Wednesday, September 05, 2007

The Missing Inventory

While I was on vacation, a potentially important energy threshold was reached without much media attention, outside of Robert Rapier's energy blog. As gasoline prices declined steadily for the last month, except in the Midwest, gasoline inventories were dropping, too. Last week, for the first time since at least 1991, they fell to a level equivalent to twenty days' supply at current consumption rates. That ought to signal that gas prices will soon head back up, even though we're now past the traditional end of the peak driving season. However, a key factor is missing from these figures. Ethanol may only amount to 3.5% of our gasoline consumption, but its volume is growing large enough to affect our view of traditional industry statistics.

The energy industry produces a bewildering variety of data, but analysts pay particular attention to crude oil and refined product inventories, because they reflect the outcomes of the interaction of all current supply and demand factors. When inventories fall, prices generally rise, and vice versa. We certainly saw that earlier this year, when gasoline inventories dropped by 15% from the end of January to end-April, and retail gasoline prices rose by 35% in response. Something unusual has been affecting these inventories throughout the entire 2007 driving season. Total US gasoline inventories have remained below their seasonal-average range since March. While this is partly due to refining problems in the Midwest, inventories have been quite low on the East Coast and Gulf Coast, too. Something else is at work.

The chart below, taken from last week's edition of the DOE's This Week in Petroleum, expresses these inventories in terms of the equivalent number of days of gasoline consumption. This provides an even more focused view of inventories, because it takes the current level of demand into account. It shows that days' supply normally ranges between 21.5 and 25 days, with a strong seasonal pattern. When the EIA reports that this measure has fallen to 20 days for the first time since they've been monitoring it, we should take notice and possibly worry. In fact, the curve for this year's data is consistently 0.5-1 day below that for 2006. Besides refining problems, what else could explain this shift? I think ethanol provides at least part of the answer.

Consider how the growth of ethanol blending has changed the gasoline business, driven by a combination of gasoline reformulation, the phaseout of MTBE, and the introduction of a national renewable fuel standard. Since gasoline containing ethanol can't be transported in pipelines, refiners must produce a pre-ethanol blend for shipment, to which ethanol is added at distribution terminals close to the point of sale. In just the last two years, the share of total gasoline inventories made up of this "RBOB" pre-blend has increased from 10.7% to 20.2%, reflecting the rapid increase in ethanol production. But while RBOB is counted in gasoline inventory, the ethanol required to turn it into merchantable gasoline isn't. That means that EIA inventory data is missing at least 2% of the volume that will end up in total gasoline sales, the equivalent of 4 million barrels, or nearly a half-day's supply at the national level. A quick look at ethanol inventories, which stood at nearly 9 million barrels in April, validates this logic.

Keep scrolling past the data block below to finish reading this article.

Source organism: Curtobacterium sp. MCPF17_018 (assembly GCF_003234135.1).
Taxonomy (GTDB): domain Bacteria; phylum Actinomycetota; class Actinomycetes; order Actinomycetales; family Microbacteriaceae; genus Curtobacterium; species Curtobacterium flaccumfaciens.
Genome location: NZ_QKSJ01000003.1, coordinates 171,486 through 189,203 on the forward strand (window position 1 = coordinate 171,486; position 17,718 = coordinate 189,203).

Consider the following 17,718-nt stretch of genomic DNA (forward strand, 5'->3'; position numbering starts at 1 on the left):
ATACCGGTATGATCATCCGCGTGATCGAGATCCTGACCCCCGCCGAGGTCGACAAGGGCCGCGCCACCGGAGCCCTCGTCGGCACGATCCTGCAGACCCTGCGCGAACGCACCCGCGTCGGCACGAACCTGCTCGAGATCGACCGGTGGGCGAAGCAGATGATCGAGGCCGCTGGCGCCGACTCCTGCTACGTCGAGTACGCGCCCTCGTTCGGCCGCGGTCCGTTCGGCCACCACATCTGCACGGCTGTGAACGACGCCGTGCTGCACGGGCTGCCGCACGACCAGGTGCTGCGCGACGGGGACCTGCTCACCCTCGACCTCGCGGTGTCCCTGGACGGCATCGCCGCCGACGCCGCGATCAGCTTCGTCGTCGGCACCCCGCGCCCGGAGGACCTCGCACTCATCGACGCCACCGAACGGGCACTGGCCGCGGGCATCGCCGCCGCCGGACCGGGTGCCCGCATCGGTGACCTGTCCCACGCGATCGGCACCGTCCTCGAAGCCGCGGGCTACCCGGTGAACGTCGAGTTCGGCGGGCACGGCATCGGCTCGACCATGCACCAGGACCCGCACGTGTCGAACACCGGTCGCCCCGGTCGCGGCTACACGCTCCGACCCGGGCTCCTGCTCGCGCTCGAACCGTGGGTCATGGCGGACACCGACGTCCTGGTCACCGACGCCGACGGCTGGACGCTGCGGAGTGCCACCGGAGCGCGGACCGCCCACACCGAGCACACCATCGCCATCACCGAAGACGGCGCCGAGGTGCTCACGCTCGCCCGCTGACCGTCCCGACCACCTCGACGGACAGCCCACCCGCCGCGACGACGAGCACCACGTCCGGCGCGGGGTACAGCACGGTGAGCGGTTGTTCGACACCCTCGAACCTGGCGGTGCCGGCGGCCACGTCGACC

In other words, when we add in the ethanol held in storage for blending into gasoline that's also in storage, we find a volume sufficient to eliminate most of the days'-supply gap between the 2006 and 2007 data. Before we relax too much, however, we should recognize that even 21 days of gasoline inventory represents a pretty slim cushion, relative to typical historical levels. And if most of that uncounted ethanol is sitting in rail cars or in places where it far exceeds the 10% limit for blending into gasoline, rather than E-85, then it wouldn't do much good in a pinch--such as after another big Gulf Coast hurricane. But what seems pretty clear is that, as our reliance on ethanol grows, our use of inventory and other industry benchmarks must adjust to the reality of a non-petroleum blending component significant enough to distort the old patterns.

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